This research investigated the effectiveness of parental mediation on reducing harm from media. Specifically, it examined the magnitude of the effects of three main parental mediation strategies on reducing the amount of media use and the incidence of media-related risks. A meta-analysis was conducted using 52 empirical studies on parental mediation, which represented a total sample of 74,159 participants and yielded 122 independent correlations. The results indicated that restrictive mediation was more effective than active mediation in decreasing the amount of time children spent on media, whereas the effects of active mediation and co-using were greater than those of restrictive mediation on reducing the incidence of media-related risks. According to the moderator analyses, age, risk type, medium, and culture significantly moderated the effects of active and restrictive mediation on reducing the amount of media use and the incidence of media-related risks.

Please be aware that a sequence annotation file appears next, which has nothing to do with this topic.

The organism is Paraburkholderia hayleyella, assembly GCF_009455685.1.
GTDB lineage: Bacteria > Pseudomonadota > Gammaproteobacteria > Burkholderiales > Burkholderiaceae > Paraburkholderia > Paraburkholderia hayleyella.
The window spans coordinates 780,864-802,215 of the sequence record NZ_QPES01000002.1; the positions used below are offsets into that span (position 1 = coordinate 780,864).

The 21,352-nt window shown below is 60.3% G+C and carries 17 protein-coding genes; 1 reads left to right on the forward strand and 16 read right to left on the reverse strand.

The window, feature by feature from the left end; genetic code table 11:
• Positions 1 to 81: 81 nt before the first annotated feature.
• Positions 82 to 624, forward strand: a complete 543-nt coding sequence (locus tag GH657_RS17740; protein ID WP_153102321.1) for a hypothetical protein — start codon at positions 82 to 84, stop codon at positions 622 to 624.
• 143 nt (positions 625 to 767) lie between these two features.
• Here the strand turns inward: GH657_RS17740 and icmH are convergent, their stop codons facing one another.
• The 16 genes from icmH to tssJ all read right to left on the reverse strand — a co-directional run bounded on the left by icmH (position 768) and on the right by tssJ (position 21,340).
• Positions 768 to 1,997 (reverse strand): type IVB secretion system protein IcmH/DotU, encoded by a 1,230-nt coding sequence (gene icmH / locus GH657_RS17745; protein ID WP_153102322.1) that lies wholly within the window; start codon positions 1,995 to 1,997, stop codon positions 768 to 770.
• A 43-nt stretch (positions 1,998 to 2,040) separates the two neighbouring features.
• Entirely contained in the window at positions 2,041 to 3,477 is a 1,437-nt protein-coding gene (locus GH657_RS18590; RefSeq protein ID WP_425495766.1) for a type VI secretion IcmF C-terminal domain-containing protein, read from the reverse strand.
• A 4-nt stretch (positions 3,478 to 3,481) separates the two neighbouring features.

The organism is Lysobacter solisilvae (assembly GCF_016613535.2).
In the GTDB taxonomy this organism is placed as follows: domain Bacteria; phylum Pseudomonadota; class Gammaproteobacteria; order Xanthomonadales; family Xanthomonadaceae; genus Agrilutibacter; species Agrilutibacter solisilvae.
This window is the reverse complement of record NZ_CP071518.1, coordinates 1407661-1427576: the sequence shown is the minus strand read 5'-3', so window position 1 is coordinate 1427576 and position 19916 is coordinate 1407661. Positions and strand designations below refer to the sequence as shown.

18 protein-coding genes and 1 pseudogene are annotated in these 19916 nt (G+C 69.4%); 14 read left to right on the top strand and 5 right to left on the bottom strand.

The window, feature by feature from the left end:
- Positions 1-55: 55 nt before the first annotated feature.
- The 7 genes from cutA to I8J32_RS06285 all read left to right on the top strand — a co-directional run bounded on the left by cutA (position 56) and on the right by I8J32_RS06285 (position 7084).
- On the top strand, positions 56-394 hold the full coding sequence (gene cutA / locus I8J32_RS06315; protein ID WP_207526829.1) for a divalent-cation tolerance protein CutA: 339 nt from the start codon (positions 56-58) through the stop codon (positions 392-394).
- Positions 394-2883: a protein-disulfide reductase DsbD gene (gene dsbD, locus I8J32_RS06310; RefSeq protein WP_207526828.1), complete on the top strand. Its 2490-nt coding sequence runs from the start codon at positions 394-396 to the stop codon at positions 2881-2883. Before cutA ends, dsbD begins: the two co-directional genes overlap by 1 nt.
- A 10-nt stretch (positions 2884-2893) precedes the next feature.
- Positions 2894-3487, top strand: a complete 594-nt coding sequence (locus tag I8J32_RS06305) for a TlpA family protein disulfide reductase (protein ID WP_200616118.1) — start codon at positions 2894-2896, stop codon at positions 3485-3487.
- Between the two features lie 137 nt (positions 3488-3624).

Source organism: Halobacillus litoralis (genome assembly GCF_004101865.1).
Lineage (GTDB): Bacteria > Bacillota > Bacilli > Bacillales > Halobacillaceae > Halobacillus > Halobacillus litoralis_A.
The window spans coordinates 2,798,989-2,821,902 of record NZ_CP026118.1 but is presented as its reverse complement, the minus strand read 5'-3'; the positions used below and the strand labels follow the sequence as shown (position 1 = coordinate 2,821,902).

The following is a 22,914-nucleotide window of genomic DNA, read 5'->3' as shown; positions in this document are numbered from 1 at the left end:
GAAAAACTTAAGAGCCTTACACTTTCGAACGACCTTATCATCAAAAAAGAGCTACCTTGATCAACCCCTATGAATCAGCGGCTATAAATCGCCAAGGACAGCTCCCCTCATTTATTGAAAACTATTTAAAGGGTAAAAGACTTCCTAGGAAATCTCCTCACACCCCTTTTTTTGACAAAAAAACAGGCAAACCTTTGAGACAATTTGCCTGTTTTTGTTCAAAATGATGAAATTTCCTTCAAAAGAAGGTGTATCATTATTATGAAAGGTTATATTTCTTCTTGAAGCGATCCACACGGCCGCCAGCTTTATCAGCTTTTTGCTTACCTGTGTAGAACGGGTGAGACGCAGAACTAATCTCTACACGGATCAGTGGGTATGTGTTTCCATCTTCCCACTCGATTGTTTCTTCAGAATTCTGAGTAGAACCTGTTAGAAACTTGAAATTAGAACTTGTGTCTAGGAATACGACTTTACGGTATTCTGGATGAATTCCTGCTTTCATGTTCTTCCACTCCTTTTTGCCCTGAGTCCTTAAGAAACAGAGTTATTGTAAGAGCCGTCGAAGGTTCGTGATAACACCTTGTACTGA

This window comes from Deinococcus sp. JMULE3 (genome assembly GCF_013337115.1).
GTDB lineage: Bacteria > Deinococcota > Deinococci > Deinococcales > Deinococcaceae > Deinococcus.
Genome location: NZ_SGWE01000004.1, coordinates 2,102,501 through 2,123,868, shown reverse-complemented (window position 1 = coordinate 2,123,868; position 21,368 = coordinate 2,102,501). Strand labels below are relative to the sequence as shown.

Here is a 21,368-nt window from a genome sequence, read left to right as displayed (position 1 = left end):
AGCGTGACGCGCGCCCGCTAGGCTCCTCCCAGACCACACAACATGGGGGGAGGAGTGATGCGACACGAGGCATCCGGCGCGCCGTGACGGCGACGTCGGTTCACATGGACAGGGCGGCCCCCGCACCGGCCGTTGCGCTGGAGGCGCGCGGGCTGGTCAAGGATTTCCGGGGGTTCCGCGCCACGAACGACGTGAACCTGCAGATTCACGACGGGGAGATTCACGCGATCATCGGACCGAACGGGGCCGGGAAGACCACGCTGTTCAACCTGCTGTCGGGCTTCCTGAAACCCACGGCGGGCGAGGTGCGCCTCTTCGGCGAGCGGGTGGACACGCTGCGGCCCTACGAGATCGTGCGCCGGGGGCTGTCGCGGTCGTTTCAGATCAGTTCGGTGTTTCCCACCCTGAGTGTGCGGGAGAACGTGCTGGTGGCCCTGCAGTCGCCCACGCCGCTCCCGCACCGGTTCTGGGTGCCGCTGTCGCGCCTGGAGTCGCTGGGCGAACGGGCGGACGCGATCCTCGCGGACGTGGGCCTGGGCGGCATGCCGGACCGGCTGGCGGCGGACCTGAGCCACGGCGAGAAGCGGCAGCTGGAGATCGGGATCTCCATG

|Number of pages||21|
|Journal||Journalism and Mass Communication Quarterly|
|Publication status||Published - 1 Mar 2019|
Scopus Subject Areas
- media use
- media-related risks
- parental mediation